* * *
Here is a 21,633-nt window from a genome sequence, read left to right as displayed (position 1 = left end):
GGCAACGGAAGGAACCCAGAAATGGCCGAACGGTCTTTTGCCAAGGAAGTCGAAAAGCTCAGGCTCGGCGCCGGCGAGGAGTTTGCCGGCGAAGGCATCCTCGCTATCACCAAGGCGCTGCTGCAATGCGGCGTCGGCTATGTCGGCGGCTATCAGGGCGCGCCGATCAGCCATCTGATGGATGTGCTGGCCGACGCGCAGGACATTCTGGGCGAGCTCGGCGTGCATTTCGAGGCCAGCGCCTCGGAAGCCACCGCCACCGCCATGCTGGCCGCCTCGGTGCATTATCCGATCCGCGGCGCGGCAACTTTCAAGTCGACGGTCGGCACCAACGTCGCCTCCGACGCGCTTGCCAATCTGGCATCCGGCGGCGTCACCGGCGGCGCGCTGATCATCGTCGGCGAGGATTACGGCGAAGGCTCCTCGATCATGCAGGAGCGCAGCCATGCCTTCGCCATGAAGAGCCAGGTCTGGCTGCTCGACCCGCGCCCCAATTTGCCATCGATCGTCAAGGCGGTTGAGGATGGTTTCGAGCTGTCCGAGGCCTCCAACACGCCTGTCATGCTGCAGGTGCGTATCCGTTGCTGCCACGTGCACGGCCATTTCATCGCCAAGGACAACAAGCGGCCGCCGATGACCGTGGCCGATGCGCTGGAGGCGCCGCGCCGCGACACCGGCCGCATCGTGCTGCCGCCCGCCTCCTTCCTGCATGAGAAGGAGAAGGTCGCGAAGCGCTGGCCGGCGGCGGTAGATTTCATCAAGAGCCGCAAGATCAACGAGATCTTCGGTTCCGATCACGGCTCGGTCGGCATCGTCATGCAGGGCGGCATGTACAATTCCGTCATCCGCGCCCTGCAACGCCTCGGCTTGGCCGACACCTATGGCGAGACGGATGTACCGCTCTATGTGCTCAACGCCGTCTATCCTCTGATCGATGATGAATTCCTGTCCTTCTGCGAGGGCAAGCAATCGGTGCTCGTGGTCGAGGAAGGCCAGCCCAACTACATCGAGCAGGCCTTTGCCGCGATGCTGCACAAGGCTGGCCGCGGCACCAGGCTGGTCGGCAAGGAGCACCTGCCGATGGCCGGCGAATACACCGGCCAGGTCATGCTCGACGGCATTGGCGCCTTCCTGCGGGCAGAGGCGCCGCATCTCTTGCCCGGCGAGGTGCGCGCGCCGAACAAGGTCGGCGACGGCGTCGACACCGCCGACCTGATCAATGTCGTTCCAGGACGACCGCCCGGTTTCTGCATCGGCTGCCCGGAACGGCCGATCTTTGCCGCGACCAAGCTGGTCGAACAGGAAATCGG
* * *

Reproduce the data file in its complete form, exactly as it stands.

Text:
Here is a 21,633-nt window from a genome sequence, read left to right as displayed (position 1 = left end):
GGCAACGGAAGGAACCCAGAAATGGCCGAACGGTCTTTTGCCAAGGAAGTCGAAAAGCTCAGGCTCGGCGCCGGCGAGGAGTTTGCCGGCGAAGGCATCCTCGCTATCACCAAGGCGCTGCTGCAATGCGGCGTCGGCTATGTCGGCGGCTATCAGGGCGCGCCGATCAGCCATCTGATGGATGTGCTGGCCGACGCGCAGGACATTCTGGGCGAGCTCGGCGTGCATTTCGAGGCCAGCGCCTCGGAAGCCACCGCCACCGCCATGCTGGCCGCCTCGGTGCATTATCCGATCCGCGGCGCGGCAACTTTCAAGTCGACGGTCGGCACCAACGTCGCCTCCGACGCGCTTGCCAATCTGGCATCCGGCGGCGTCACCGGCGGCGCGCTGATCATCGTCGGCGAGGATTACGGCGAAGGCTCCTCGATCATGCAGGAGCGCAGCCATGCCTTCGCCATGAAGAGCCAGGTCTGGCTGCTCGACCCGCGCCCCAATTTGCCATCGATCGTCAAGGCGGTTGAGGATGGTTTCGAGCTGTCCGAGGCCTCCAACACGCCTGTCATGCTGCAGGTGCGTATCCGTTGCTGCCACGTGCACGGCCATTTCATCGCCAAGGACAACAAGCGGCCGCCGATGACCGTGGCCGATGCGCTGGAGGCGCCGCGCCGCGACACCGGCCGCATCGTGCTGCCGCCCGCCTCCTTCCTGCATGAGAAGGAGAAGGTCGCGAAGCGCTGGCCGGCGGCGGTAGATTTCATCAAGAGCCGCAAGATCAACGAGATCTTCGGTTCCGATCACGGCTCGGTCGGCATCGTCATGCAGGGCGGCATGTACAATTCCGTCATCCGCGCCCTGCAACGCCTCGGCTTGGCCGACACCTATGGCGAGACGGATGTACCGCTCTATGTGCTCAACGCCGTCTATCCTCTGATCGATGATGAATTCCTGTCCTTCTGCGAGGGCAAGCAATCGGTGCTCGTGGTCGAGGAAGGCCAGCCCAACTACATCGAGCAGGCCTTTGCCGCGATGCTGCACAAGGCTGGCCGCGGCACCAGGCTGGTCGGCAAGGAGCACCTGCCGATGGCCGGCGAATACACCGGCCAGGTCATGCTCGACGGCATTGGCGCCTTCCTGCGGGCAGAGGCGCCGCATCTCTTGCCCGGCGAGGTGCGCGCGCCGAACAAGGTCGGCGACGGCGTCGACACCGCCGACCTGATCAATGTCGTTCCAGGACGACCGCCCGGTTTCTGCATCGGCTGCCCGGAACGGCCGATCTTTGCCGCGACCAAGCTGGTCGAACAGGAAATCGG